Magnetic field effects on cellulose nanocrystal ordering in a non-aqueous solvent

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Abstract

Abstract: Cellulose nanocrystals (CNCs) are rod-shaped particles that can self-assemble into a chiral nematic phase at certain contents. Due to their negative diamagnetic susceptibility and high aspect ratio, the structure of the chiral nematic phase of CNC suspensions can be manipulated using a magnetic field, which is a promising path to extending local order to a larger scale. The ability to manipulate CNCs in non-aqueous solvents is critically needed to incorporate them in a wide range of polymers. So far, magnetic field-induced manipulation of CNCs in suspension was reported for aqueous suspensions only, whereas a much-needed similar study for non-aqueous solvents has not been reported to the best of our knowledge. In this paper, we investigate the CNC ordering in n-methylformamide (NMF) under a 0.7 T magnetic field and compare it to the order achieved in H2O. The formation of a well-defined chiral nematic phase and its viscosity have a significant influence on the rate and extent of the field-induced orientation of CNCs. A clearly formed chiral nematic phase has a high potential for increased levels of field-induced ordering. And the chiral nematic phase with the lowest viscosity showed the largest increase in ordering when the magnetic field is applied before reaching equilibrium and plateauing. In contrast, the higher viscosity suspensions exhibited limited temporal changes after the initial field effect. These findings will facilitate the fabrication of globally ordered CNCs in a variety of polymers under a magnetic field, which is a necessary step to expanding the engineering applications of large-scale cellulose-based composites with anisotropic properties. Graphic Abstract: [Figure not available: see fulltext.]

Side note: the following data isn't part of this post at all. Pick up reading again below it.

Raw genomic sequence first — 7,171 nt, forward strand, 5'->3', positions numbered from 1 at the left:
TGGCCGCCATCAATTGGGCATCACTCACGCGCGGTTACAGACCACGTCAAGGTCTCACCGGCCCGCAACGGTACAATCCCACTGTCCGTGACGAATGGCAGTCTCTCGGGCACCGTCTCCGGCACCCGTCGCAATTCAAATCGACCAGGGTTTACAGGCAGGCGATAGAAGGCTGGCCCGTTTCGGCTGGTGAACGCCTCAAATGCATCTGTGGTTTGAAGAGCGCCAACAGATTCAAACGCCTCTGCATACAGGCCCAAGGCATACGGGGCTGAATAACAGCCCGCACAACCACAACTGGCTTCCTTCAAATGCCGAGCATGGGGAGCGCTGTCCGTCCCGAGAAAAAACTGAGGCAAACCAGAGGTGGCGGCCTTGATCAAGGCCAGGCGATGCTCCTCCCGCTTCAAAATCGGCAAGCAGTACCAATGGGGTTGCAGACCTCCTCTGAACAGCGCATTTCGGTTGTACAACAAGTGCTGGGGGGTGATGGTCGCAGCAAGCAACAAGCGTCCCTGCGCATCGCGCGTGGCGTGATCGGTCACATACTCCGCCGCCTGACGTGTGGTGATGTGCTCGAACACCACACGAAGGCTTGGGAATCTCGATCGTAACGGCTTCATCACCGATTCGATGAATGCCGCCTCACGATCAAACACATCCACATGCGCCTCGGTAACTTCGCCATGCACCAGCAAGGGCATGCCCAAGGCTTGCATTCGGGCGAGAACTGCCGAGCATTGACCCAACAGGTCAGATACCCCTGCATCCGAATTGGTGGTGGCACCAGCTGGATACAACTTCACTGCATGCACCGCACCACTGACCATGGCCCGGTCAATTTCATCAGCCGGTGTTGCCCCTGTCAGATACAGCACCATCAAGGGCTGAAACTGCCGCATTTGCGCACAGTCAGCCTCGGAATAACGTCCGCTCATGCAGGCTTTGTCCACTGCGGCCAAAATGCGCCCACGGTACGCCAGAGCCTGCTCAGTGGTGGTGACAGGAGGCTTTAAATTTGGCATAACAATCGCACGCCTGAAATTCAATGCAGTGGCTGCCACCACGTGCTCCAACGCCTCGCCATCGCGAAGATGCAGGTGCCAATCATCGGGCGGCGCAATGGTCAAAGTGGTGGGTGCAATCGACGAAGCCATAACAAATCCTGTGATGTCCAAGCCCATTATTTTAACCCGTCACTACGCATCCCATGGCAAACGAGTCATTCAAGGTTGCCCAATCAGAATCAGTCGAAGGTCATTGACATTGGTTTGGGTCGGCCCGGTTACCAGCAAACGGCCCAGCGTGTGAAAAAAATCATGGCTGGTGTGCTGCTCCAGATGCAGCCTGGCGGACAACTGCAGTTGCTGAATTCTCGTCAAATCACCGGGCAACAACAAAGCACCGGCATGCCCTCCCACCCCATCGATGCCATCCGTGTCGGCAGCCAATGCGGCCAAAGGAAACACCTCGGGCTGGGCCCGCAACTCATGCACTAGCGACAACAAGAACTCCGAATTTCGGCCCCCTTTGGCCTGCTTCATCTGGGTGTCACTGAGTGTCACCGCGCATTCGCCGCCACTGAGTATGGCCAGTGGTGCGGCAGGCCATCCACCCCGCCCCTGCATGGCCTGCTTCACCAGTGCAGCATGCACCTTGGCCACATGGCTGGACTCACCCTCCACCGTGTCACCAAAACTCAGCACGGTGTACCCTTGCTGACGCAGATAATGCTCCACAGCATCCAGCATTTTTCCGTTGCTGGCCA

Original languageEnglish (US)
Pages (from-to)7901-7910
Number of pages10
JournalCellulose
Volume27
Issue number14
DOIs
StatePublished - Sep 1 2020

All Science Journal Classification (ASJC) codes

  • Polymers and Plastics

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